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Zimbabwe to set up 15 gold servicing centres

by Staff reporter
20 Dec 2020 at 06:43hrs | Views
ARTISANAL and small-scale miners are optimistic that the proposed construction of more gold processing centres will ensure that the country generates the much-needed foreign capital and plug illicit mineral leakages.

This comes in the wake of the Government's ambitious drive to have fully equipped gold milling and processing plants where the yellow metal is heavily extracted.

In the incoming economic blueprint, the National Development Strategy (NDS-1) that commences next year up to 2025, it is envisaged that every gold mining concession must have a processing centre.

Small-scale miners are relying on one integrated and formal processing centre, the Bubi Gold Service Centre in Matabeleland North Province, which was opened in 2018.

It is envisaged that gold service centres planned by the Government will, in essence, provide a one-stop shop where gold milling, processing, secondary extraction with cyanidation are done.

Other gold processing and milling sites that serve the small-scale mining activity are at the hands of private players.
It has been noted with concern from miners that custom processing centres rip off miners of their money through charging high processing fees and undervaluing gold delivered.

Privately run service centres offer instant cash but often to the detriment of the small-scale miner as rates are below market levels.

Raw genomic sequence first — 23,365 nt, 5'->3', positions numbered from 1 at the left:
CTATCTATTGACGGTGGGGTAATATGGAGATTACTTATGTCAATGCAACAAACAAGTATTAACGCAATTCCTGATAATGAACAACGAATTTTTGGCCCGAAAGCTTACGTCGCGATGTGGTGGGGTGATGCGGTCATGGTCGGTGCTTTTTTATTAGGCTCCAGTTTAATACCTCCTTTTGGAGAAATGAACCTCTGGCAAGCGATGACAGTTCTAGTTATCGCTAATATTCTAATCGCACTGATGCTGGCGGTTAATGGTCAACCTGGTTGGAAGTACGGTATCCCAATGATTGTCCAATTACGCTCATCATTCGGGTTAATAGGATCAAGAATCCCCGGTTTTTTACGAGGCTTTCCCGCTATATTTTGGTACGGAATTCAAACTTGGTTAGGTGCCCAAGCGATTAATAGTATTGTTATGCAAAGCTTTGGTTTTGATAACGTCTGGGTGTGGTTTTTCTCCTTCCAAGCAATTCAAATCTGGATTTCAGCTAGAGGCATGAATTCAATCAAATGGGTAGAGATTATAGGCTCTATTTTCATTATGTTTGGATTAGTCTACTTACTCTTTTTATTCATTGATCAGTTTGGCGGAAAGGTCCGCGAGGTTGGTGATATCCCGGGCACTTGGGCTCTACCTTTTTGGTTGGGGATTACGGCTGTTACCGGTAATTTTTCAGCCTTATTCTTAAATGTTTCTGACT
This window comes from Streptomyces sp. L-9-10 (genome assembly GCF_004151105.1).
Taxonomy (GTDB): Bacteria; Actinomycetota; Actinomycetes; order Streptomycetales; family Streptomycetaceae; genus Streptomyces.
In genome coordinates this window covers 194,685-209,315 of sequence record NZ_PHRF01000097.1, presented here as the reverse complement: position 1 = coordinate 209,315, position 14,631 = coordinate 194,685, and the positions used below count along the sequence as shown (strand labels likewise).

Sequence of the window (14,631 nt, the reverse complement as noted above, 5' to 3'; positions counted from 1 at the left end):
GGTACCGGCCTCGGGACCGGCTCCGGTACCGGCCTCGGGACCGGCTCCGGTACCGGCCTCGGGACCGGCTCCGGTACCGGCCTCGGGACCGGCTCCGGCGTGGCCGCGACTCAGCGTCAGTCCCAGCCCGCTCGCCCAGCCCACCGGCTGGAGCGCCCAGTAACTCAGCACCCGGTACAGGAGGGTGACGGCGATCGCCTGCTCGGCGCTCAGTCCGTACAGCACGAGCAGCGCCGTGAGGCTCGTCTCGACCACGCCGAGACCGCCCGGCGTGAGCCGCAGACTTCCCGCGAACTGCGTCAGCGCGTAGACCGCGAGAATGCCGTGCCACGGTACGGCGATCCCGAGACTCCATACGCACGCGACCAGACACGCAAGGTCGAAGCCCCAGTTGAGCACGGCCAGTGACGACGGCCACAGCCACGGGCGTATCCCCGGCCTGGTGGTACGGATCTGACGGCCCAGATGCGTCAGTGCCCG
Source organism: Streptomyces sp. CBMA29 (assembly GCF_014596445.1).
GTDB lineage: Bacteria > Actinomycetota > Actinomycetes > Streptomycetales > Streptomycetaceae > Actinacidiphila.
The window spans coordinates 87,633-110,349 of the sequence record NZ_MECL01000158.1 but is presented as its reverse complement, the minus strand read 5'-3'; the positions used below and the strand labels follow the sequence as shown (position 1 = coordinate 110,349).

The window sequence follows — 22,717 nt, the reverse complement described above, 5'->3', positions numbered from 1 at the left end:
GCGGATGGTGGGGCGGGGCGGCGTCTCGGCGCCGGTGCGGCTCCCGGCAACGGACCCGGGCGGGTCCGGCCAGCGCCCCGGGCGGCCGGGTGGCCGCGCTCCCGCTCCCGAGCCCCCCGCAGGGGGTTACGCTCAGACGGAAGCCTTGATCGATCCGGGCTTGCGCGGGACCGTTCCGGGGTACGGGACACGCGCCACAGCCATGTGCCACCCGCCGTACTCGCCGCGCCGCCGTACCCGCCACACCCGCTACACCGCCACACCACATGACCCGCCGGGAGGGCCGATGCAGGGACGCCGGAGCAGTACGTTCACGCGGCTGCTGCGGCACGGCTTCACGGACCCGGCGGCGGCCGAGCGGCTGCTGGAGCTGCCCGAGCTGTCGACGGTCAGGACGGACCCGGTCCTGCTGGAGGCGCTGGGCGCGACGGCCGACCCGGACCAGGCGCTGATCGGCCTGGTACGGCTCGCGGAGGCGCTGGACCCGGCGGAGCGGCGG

The mining industry is of the view that gold service centres will be a conduit in ensuring the formalisation of some small-scale mining activities and curb illicit gold flows.

The Minister of Finance and Economic Development, Professor Mthuli Ncube, in his delivery note on NDS1 said more gold processing centres will be established, with the aim of empowering every artisanal and small-scale gold miner.

"Centralised gold service centres will be established during the NDS1 period," Prof Ncube said.

He said the only gold service centre at Bubi will be complemented by 14 more centres in the country's eight gold mining districts.

There has been an understanding by both monetary and mining authorities that in order for the country to achieve the US$12 billion economy in mining, gold extraction by small-scale miners has to be supported by gold processing facilities.

Having endured years of manipulation by private service centres, hopes are high within the small-scale sector that the NDS1 economic blueprint's promise will ease the trouble.

Gold accounts for 30 percent of the country's total mineral exports, of which small-scale mining plays a huge contributory role. The Ministry of Mining and Mining Development places the yellow metal miners as the bedrock of mining and socio-economic development.

With the intention to increase the number of gold service centres being the Government's first priority in the gold sector, the Minister of Mining and Mining Development, Winston Chitando, told Sunday News on Thursday last week that the target was way beyond 15 centres as more investors were interested.